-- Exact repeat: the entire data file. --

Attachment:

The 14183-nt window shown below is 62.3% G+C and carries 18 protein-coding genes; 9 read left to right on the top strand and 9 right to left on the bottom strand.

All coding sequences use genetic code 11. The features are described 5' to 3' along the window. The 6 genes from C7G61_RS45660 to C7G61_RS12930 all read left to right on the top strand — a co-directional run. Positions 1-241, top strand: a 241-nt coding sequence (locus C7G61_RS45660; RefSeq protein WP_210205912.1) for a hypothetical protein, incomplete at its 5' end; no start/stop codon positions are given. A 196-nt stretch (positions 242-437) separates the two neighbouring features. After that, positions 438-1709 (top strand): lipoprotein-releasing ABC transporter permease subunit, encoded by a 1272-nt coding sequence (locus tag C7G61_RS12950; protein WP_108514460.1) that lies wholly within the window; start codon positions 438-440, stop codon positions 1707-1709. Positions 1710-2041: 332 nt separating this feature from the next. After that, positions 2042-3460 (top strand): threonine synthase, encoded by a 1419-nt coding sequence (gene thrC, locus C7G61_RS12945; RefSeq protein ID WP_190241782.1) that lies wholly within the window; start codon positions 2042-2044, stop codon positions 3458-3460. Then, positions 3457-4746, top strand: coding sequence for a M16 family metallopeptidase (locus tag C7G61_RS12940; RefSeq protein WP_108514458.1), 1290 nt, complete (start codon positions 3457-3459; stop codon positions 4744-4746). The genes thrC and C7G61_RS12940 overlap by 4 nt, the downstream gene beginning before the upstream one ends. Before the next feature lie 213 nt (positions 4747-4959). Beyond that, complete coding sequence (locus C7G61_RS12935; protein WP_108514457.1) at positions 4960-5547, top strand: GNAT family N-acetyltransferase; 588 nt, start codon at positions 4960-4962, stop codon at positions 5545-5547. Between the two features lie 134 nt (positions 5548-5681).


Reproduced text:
The 14183-nt window shown below is 62.3% G+C and carries 18 protein-coding genes; 9 read left to right on the top strand and 9 right to left on the bottom strand.

All coding sequences use genetic code 11. The features are described 5' to 3' along the window. The 6 genes from C7G61_RS45660 to C7G61_RS12930 all read left to right on the top strand — a co-directional run. Positions 1-241, top strand: a 241-nt coding sequence (locus C7G61_RS45660; RefSeq protein WP_210205912.1) for a hypothetical protein, incomplete at its 5' end; no start/stop codon positions are given. A 196-nt stretch (positions 242-437) separates the two neighbouring features. After that, positions 438-1709 (top strand): lipoprotein-releasing ABC transporter permease subunit, encoded by a 1272-nt coding sequence (locus tag C7G61_RS12950; protein WP_108514460.1) that lies wholly within the window; start codon positions 438-440, stop codon positions 1707-1709. Positions 1710-2041: 332 nt separating this feature from the next. After that, positions 2042-3460 (top strand): threonine synthase, encoded by a 1419-nt coding sequence (gene thrC, locus C7G61_RS12945; RefSeq protein ID WP_190241782.1) that lies wholly within the window; start codon positions 2042-2044, stop codon positions 3458-3460. Then, positions 3457-4746, top strand: coding sequence for a M16 family metallopeptidase (locus tag C7G61_RS12940; RefSeq protein WP_108514458.1), 1290 nt, complete (start codon positions 3457-3459; stop codon positions 4744-4746). The genes thrC and C7G61_RS12940 overlap by 4 nt, the downstream gene beginning before the upstream one ends. Before the next feature lie 213 nt (positions 4747-4959). Beyond that, complete coding sequence (locus C7G61_RS12935; protein WP_108514457.1) at positions 4960-5547, top strand: GNAT family N-acetyltransferase; 588 nt, start codon at positions 4960-4962, stop codon at positions 5545-5547. Between the two features lie 134 nt (positions 5548-5681).